Special Effects Fog And Smoke Guide

Special Effects Fog And Smoke Guide

What is the difference between fog, haze and smoke used in special effects? What type of fluid should I use and What type of machine is right for the effect I'm looking to create? Keep reading to find out how to get the right fog, haze or smoke look. 

Smoke / Fog Fluid Guide

Smoke fluid, Fog fluid, Haze fluid, atmospheric effects, ground fog, long lasting, quick dissipating, there are so many types of fog machines and fog fluids that it can be easy to lose track of what type of fluid is used for what effect. Here at Roger George, we've put together a simple guide to help you get to know which fluid goes with which machine. We understand that it is crucial to be able to provide the perfect effect every time, and we're here to help!

Dynafogger 1200 Bio-Fog Fluid | Fog Oil | RG Fog Fluid
Dynafogger Golden Eagle Bio-Fog Fluid | Fog Oil | RG Fog Fluid
Lawn Fogger Bio-Fog Fluid | Fog Oil | RG Fog Fluid
Igebas Fogger Biofog Fluid | Fog Oil - ONLY
LSG (Low Smoke Generator) LeMaitre Molecular Fluid
Antari Ice Low Lying Fog Machine Antari FLG, FLR or  LeMaitre Molecular Fluid
Antari Fog Machines Antari FLG or FLR
Antari Haze Machines Antari HZL
LeMaitre Fog Machines Any LeMaitre Fog Fluid
LeMaitre G300 in Haze Mode LeMaitre C-Beam Haze Fluid
LeMaitre Haze Machines LeMaitre PureHaze Fluid
Look Solutions Fog Machines (Large) Any Look Solutions Fluid except Tiny Fluid
Look Solutions Fog Machines (Tiny) Look Solutions Tiny Fluid
Look Solutions Hazers Look Haze Fluid
Ultratec Radiance Hazer Ultratec Luminous 7 Haze Fluid
F100 Roger George Smoke Fluid
Mole Fogger Roger George Smoke Fluid
Madewell Smoker Roger George Smoke Fluid
Generic "Halloween" Smokers

Roger George Smoke Fluid


Frequently Asked Questions

Q: Which fog and haze fluids are approved for use on LAUSD properties?

A:  For a list of LAUSD approved fog, smoke, and haze fluids take a look at LAUSD Approved Fog Fluid and Haze Fluid.

Q: What's the difference between "Smoke" and "Fog?"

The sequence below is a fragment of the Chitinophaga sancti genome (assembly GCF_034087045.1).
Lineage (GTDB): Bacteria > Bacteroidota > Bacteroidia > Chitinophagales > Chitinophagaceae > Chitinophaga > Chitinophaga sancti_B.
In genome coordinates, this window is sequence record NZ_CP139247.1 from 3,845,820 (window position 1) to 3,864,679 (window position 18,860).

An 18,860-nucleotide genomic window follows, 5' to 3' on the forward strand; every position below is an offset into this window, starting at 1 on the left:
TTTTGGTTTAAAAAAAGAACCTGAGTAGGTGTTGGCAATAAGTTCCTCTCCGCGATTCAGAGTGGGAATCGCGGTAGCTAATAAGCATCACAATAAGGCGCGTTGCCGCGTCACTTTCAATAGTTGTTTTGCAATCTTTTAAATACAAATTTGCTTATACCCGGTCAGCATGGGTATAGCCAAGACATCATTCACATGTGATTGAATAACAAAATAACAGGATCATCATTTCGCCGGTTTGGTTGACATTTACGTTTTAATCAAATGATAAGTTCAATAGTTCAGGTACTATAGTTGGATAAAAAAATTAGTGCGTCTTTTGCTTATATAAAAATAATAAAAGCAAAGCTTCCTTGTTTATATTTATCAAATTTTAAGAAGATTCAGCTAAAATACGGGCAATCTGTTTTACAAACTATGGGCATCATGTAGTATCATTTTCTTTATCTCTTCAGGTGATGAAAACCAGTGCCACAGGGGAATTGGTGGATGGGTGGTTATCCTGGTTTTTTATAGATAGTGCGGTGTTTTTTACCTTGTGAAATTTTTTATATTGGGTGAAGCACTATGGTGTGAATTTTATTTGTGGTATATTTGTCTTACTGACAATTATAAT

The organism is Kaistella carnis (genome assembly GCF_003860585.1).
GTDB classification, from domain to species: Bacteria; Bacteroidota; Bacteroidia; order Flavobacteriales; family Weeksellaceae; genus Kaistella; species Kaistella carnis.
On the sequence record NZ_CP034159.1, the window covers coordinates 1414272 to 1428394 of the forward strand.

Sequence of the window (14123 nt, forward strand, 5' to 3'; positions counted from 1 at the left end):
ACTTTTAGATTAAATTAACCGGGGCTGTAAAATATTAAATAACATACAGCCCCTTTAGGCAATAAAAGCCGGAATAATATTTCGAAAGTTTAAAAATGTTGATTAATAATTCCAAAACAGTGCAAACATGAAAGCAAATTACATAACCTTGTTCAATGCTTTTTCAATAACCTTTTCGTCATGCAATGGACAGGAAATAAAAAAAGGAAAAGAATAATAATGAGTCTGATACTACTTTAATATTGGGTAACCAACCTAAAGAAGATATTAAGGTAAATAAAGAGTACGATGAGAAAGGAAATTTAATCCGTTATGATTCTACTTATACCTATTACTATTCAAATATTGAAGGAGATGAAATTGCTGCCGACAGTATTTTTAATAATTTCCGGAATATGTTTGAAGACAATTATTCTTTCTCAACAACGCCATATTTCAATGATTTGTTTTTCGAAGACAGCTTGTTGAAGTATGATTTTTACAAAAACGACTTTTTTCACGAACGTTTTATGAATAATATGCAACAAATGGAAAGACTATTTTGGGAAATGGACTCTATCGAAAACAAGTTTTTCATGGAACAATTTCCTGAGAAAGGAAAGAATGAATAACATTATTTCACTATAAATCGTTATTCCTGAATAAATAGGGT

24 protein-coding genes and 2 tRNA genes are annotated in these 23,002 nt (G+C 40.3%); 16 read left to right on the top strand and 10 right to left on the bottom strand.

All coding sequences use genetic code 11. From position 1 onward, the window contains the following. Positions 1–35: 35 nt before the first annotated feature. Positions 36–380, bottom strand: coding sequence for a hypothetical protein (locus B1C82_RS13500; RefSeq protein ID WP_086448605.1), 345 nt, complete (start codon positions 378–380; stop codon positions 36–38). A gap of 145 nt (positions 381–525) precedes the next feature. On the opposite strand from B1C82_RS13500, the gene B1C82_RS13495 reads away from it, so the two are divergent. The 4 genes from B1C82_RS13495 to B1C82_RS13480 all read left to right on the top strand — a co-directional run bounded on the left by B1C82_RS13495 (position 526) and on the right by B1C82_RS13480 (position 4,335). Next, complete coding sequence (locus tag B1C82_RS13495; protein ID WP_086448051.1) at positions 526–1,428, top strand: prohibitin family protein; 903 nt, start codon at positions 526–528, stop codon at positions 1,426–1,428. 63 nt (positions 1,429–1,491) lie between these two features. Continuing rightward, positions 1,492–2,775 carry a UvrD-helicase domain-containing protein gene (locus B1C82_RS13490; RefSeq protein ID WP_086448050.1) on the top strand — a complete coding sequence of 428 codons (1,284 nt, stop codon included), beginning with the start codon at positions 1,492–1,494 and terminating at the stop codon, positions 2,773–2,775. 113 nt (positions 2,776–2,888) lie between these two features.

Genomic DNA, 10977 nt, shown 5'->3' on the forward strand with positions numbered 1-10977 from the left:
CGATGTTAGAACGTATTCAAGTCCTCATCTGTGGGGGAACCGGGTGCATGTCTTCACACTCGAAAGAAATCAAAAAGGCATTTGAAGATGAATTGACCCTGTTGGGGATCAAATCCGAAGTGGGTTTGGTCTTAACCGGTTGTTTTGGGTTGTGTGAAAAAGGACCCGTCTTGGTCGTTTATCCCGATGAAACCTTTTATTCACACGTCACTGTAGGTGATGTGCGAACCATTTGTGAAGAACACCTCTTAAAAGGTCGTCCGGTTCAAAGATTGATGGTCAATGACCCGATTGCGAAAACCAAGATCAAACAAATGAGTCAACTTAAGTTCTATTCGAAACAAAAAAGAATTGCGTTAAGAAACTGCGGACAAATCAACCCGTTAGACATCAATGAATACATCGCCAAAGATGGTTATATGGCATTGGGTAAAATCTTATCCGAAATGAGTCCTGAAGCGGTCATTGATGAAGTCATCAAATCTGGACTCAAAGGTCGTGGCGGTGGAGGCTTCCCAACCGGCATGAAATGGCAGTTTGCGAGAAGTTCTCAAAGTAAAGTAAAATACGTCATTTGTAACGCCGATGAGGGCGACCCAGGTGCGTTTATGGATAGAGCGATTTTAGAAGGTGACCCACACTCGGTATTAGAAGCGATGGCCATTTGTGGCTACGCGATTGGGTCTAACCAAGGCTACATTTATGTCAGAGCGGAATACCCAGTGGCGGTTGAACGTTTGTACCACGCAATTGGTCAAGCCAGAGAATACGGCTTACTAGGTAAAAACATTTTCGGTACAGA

A: The technical definition of smoke is a cloud of solid particles; whereas fog is defined as a cloud of liquid particles. Nowadays, in the realm of entertainment and smoke/fog machines, the two words are used almost interchangeably. "Smoke" and "Fog" both usually refer to a cloud-type effect, whether it be low rolling fog from an LSG, dense, billowing smoke from a G300, or wispy, airy haze from a Unique Hazer.

Q: Is Smoke/Fog/Haze safe to inhale?

A: All of the fluids we use at Roger George are non-toxic; however, it is very common for atmospheric effects to irritate people's respiratory systems. Everyone handles smoke/fog differently, some people can be immersed in the densest fog for hours without even a cough, while others are easily irritated by the lightest of hazes. It is impossible to tell how you or your crew will react to the different fog/smoke effects until exposure occurs. Fog/Smoke machines nowadays are much safer than the machines of yester-year, many of which involved burning tires, rubber, plastic, chemical salts, and other dangerous materials; today however, all of our machines operate with either oil-based, or water-based fluid which is much safer!

Q: One of my crew members is having a bad reaction to the fog, what do I do?

A: If someone is getting light headed, dizzy, sick, or having coughing fits, they may be having a bad reaction to the fog/smoke effects. This is usually caused by their body's natural low tolerance for the fog. The best thing to do if this occurs is to get the person to an open area with lots of fresh (fog-free) air and have them stand with their hands above their head and take deep, regular breaths. This position opens up the lungs and airways and allows more oxygen into the body which usually helps eliminate the side effects of the smoke. If problems persist, contact a medic or trained medical professional.

Q: How do I make colored smoke/fog?

A: Currently, there is no way to make colored fog from a machine. Most fog machines produce a light grey-white cloud that looks very natural. This is great for when you want realistic fog, but if you need something a bit more chromatic, you have to get creative. We at Roger George do sell colored smoke cookies; however, they are considered a pyrotechnic item and involve the burning of chemical compounds so they are more hazardous and require government licenses to purchase and use. If you are determined to get colored smoke from a machine, the best way to do it is with lighting. Fog reflects/refracts light, this is what makes it appear cloudy and opaque. If colored light is shone through smoke/fog it will create smoke/fog that appears to be colored. This is the safest and easiest way to produce colored smoke.

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